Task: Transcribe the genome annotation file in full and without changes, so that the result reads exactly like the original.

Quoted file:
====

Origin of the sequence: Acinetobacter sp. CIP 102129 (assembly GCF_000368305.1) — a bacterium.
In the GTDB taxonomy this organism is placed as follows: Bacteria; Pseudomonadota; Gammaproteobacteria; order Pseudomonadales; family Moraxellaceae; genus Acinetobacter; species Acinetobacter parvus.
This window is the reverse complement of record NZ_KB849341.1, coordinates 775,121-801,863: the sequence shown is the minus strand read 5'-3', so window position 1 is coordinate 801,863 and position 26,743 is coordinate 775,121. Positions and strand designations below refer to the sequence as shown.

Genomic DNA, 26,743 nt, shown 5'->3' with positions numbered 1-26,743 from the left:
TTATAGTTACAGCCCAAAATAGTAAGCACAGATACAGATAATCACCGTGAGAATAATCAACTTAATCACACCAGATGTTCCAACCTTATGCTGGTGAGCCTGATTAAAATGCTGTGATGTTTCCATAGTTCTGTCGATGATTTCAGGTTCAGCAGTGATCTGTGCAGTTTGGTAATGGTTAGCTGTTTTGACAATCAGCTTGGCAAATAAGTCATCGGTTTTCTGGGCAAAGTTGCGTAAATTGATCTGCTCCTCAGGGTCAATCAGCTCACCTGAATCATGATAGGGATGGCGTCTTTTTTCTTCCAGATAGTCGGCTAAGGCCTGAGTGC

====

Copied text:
Origin of the sequence: Acinetobacter sp. CIP 102129 (assembly GCF_000368305.1) — a bacterium.
In the GTDB taxonomy this organism is placed as follows: Bacteria; Pseudomonadota; Gammaproteobacteria; order Pseudomonadales; family Moraxellaceae; genus Acinetobacter; species Acinetobacter parvus.
This window is the reverse complement of record NZ_KB849341.1, coordinates 775,121-801,863: the sequence shown is the minus strand read 5'-3', so window position 1 is coordinate 801,863 and position 26,743 is coordinate 775,121. Positions and strand designations below refer to the sequence as shown.

Genomic DNA, 26,743 nt, shown 5'->3' with positions numbered 1-26,743 from the left:
TTATAGTTACAGCCCAAAATAGTAAGCACAGATACAGATAATCACCGTGAGAATAATCAACTTAATCACACCAGATGTTCCAACCTTATGCTGGTGAGCCTGATTAAAATGCTGTGATGTTTCCATAGTTCTGTCGATGATTTCAGGTTCAGCAGTGATCTGTGCAGTTTGGTAATGGTTAGCTGTTTTGACAATCAGCTTGGCAAATAAGTCATCGGTTTTCTGGGCAAAGTTGCGTAAATTGATCTGCTCCTCAGGGTCAATCAGCTCACCTGAATCATGATAGGGATGGCGTCTTTTTTCTTCCAGATAGTCGGCTAAGGCCTGAGTGC